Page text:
The places where cycle tourists ride often have mobile phone signals. But in the bush signals can be weak unreliable. Also, internationally, you are not likely to be set-up with mobile internet. Meanwhile, except for in tunnels, you always do have GPS signals from satellites. So, in order to be able to use digital maps anywhere, you need to have the maps stored on your smartphone or tablet so the GPS (rather than the internet) can tell you where you are.
The basic hardware needed for using digital maps when riding a bike is a smartphone, or small tablet. It is handy to be able to mount it so that you can see and operate it from a riding position. The device could still be in your pocket or bag though. It is just a bit slower to make use of it. The mount in this picture is a Rokform and it is a Samsumg Galaxy S5 smartphone.
Due to development in smartphone technology, especially screen size options, zoom-in and out, availability of apps and the simplicity of downloading routes, there is less need today for separate “digital mapping devices” such as Garmins. If you have already own a smartphone, it will probably do the job at least as well.
In addition, it is good to have a small compass. The map on the device has an arrow saying where north is for the map on the screen. But you need to aim that arrow at where north is “on the ground”. Imagine a paper map spread out on the ground showing the roads nearby. To make a decision about which way to go you, you’d first rotate the map so its north points to actual north. True, there is a compass facility in a smartphone but it is easily interfered with by close-by things.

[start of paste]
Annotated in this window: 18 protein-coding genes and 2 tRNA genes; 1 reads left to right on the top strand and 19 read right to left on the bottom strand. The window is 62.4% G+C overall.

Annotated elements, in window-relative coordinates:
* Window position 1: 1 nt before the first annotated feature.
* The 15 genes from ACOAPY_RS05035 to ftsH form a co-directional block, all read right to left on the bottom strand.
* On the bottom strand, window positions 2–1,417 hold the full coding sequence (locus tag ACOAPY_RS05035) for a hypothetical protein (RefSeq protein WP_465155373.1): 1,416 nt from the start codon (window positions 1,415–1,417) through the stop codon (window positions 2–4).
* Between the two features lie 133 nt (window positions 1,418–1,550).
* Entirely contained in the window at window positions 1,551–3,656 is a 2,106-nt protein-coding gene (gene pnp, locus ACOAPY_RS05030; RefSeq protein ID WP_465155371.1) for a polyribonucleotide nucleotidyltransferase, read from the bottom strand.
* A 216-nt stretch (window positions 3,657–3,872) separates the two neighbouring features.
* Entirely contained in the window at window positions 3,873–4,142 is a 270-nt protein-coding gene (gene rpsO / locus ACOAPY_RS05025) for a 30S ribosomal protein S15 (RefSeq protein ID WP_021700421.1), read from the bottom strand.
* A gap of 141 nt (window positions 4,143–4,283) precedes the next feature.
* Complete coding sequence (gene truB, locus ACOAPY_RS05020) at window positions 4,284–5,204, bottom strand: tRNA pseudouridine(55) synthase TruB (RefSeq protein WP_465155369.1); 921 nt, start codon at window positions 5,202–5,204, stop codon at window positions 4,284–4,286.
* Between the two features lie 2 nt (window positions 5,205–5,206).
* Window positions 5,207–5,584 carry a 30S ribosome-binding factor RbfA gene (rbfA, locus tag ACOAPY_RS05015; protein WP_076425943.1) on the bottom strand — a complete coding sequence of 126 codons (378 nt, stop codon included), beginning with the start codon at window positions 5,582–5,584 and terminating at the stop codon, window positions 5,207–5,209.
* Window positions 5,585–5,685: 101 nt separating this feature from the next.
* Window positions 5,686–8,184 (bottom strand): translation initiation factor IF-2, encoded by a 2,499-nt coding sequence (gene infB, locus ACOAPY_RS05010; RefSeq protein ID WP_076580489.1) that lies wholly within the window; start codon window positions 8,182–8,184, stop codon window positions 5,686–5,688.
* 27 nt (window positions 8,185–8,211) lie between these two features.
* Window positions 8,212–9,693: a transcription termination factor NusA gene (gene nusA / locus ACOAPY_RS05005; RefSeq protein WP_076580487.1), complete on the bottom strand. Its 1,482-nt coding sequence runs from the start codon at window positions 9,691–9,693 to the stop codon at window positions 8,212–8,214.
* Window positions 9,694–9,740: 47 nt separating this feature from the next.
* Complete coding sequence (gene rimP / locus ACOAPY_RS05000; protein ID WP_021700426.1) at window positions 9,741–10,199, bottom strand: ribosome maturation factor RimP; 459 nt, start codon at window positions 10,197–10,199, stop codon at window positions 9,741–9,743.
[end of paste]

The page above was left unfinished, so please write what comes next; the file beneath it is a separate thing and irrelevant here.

Maps you can see on your device (smartphone, tablet or PC) when online, such as Google Maps and Apple’s Maps, are not actually stored on the device. Nor can they be easily downloaded to it. The “view” of them that is on your screen when you are on-line can be downloaded to your device but that seldom covers enough country in enough detail to be useful.
Therefore, you want to store (embed) a map on your device, meaning on the device you will be having access to during the ride, most likely a smartphone. In addition to the map downloading process, at least for some rides, you will want to create a “route” or “track” for the ride and to also store it. Once you’ve taken these steps, it no longer matters if you are off-line. You still have your map. You have your route. You know where north is. And you can see your current location.
To download a map you need an app on your device. There are various such apps including MotionX-GPS (an Apple app) and OSM for Android. There are actually a lot of such apps but you only need one. Which one you get determines how detailed and current a map you have. The apps do have route planning facilities but there is a case to separate that planning job and do it on a bigger screen where you can simultaneously look at accommodation sites, climate, Wikipedia etc.
Using Google Maps to create routes from A to B to C works. There is also a process to easily download those routes to your device. Doing this on a big screen is just easier as you can see more. If you can tolerate mapping on a small screen then perhaps do that.
When on the ride, you just open up the app in order to see your map, your route and your location.